My first two games have revealed that my quickness and speed are lagging behind the other aspects of my conditioning.
I’m in better shape than I have been in years, so I’m able to turn in solid shifts and recover quickly afterward, a dramatic change from how it’s been for a long time.
But what hasn’t changed much despite my training is the feeling that I’m wearing lead-plated skates when I’m on the ice. Well, perhaps I’ve upgraded from lead-plated to mahogany veneer, but skating still feels labour-intensive.
Given this, I’m jacking up the intensity of my footwork drills, sprinting intervals and the squats and lunges that are aimed at building leg strength, all in an effort to develop more quickness and speed.
My guide book (Complete Conditioning for Hockey by Peter Twist) states that training for hockey is supposed to be done at a greater intensity than is experienced during the game itself. This isn’t easy to achieve, I’m finding, as the intensity that naturally ensues when you’re embroiled in competition is difficult to replicate, let alone surpass, when you’re exercising by yourself.
But I can see now that my further development depends on pushing myself harder. So now when I’m doing my footwork drills, I’m committed to moving my legs and feet absolutely as quickly as I possibly can. The same goes for my sprinting intervals.
This means I’ve stopped doing footwork on my lawn, where the footing gets slippery late in the evenings. I’ve taken the show back to the subdivision road, which is mostly paved. My knees, which were once very sore from the pounding they were taking on the pavement, have settled down, so I’m managing with this venue change so far.
Most evenings I can now be found out on the pavement flashing my feet like a square dancer dodging psycho cowboy bullets. And when I do my sprinting, rather than accelerating in a careful, gradual fashion (which I’d been doing to spare my aching knees and to avoid pulling something), I’m now concentrating on taking off like a thoroughbred released from a starting gate. For my squats and lunges I’ve moved my old barbells from the shed and into the garage and have started to pile on more weight. The days of executing squat exercises with a young child on my shoulders are behind me.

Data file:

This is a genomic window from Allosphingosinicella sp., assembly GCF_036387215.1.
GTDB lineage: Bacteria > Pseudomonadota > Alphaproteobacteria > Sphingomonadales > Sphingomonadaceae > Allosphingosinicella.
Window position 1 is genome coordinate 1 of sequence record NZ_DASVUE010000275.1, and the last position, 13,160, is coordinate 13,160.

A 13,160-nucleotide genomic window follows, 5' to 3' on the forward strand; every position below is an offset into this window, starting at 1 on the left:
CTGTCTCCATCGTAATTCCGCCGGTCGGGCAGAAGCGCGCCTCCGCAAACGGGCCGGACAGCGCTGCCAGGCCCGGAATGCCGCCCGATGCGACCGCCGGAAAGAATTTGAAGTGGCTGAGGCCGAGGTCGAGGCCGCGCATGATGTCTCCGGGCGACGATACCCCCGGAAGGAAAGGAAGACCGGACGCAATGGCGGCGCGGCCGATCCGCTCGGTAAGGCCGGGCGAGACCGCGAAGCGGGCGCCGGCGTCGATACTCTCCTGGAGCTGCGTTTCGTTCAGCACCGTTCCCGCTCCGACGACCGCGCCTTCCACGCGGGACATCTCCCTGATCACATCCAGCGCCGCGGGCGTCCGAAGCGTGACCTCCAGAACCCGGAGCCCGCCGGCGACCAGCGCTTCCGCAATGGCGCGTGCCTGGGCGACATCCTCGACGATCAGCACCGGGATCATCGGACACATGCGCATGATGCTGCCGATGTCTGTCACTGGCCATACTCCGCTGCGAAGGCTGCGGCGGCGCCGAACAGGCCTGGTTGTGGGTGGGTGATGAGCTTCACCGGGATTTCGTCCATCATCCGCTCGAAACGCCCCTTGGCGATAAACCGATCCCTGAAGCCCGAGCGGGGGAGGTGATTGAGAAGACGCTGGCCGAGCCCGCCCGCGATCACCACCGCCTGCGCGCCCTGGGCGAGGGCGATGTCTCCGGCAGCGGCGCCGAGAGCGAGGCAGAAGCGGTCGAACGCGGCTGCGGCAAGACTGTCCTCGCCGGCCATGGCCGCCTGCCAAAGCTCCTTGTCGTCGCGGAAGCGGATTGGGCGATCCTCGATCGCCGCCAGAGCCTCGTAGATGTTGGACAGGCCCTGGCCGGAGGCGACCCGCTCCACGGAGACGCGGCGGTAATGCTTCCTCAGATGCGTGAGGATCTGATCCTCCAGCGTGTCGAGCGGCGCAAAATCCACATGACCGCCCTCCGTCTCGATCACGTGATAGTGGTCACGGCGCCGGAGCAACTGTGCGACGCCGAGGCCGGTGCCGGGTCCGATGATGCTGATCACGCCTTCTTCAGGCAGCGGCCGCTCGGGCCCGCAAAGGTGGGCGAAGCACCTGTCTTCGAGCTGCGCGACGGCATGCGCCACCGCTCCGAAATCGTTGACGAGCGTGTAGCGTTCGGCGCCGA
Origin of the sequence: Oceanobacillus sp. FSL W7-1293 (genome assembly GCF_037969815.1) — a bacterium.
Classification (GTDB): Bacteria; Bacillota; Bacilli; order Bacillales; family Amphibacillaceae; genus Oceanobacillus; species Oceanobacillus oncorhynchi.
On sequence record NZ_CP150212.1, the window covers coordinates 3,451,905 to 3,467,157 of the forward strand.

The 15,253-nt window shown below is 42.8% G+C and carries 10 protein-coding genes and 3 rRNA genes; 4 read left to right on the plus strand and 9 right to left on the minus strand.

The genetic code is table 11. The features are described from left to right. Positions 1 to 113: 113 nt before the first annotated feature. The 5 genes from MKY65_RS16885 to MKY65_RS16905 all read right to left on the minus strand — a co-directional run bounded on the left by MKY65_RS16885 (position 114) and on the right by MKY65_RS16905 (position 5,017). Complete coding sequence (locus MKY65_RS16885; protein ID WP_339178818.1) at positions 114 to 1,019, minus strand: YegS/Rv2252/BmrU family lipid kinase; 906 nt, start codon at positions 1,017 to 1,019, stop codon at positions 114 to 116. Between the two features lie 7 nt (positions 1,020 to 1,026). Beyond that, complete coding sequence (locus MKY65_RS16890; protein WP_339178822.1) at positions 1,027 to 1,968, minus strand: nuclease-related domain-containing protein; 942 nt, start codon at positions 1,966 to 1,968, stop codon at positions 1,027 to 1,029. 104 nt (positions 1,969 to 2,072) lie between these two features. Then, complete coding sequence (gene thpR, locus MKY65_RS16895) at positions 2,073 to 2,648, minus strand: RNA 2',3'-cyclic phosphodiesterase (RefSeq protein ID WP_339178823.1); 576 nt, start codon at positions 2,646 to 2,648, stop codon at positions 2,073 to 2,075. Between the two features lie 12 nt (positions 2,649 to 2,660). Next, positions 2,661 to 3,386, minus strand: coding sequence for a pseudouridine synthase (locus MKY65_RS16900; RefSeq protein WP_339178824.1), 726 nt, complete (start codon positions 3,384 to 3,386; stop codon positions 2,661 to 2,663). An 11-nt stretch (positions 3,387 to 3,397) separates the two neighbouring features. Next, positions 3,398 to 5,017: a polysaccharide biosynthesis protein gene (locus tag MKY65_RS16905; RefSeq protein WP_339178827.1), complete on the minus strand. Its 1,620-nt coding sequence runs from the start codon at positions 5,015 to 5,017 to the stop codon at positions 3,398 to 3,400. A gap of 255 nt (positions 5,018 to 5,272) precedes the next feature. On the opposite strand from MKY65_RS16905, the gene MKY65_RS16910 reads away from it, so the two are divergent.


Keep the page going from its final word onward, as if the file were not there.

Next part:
After two days and two workouts executed with this renewed focus, I feel like I’m building some good momentum toward some exciting future results. But the third day brings a setback.
I’m out there cranking out 30-second wind sprints, my legs churning with all the power I can muster, when I feel a sharp electrical shock in the back of my right leg, in the hamstring area. Instantly I’m doing the one-legged sprinter’s hobble as throbs of pain erupt from back there.
My first impulse is to ignore the pain and resume my rapid-fire running, as if I could pretend this damaging incident hadn’t happened. I take a few gentle, loping strides to test my leg and it’s having none of it. I can still walk and run but there’s no getting around the pain emanating from back there. Something is damaged, and if I push it further, it will be damaged even more. I know it would be foolish to do this, despite my great desire to keep soldiering on.
So I hobble home, the very picture of melancholy. It feels like all the work I’ve done and all the gains I’ve made are in danger of being wiped out. How serious is this injury? How long will it be before I can resume training? How far will I regress during that time? These questions swirl in my mind.
One thing I know for sure is that I won’t be missing my next game, which is just three days away. My philosophy is, if I can walk, I can play. But I do wonder how well I’ll be able to perform and how badly the rigours of game action will aggravate this latest hurt. All this uncertainty has me feeling as forlorn as a wet dog in a wind tunnel.
My evening ends with an ice pack clutched to the back of my leg as I convalesce on the couch, tears lingering at the corners of my eyes and whimpers building at the back of my throat. I refuse to cry, however. Even with all the beer league lines I’ve crossed in the last 30 days, that one would be too much.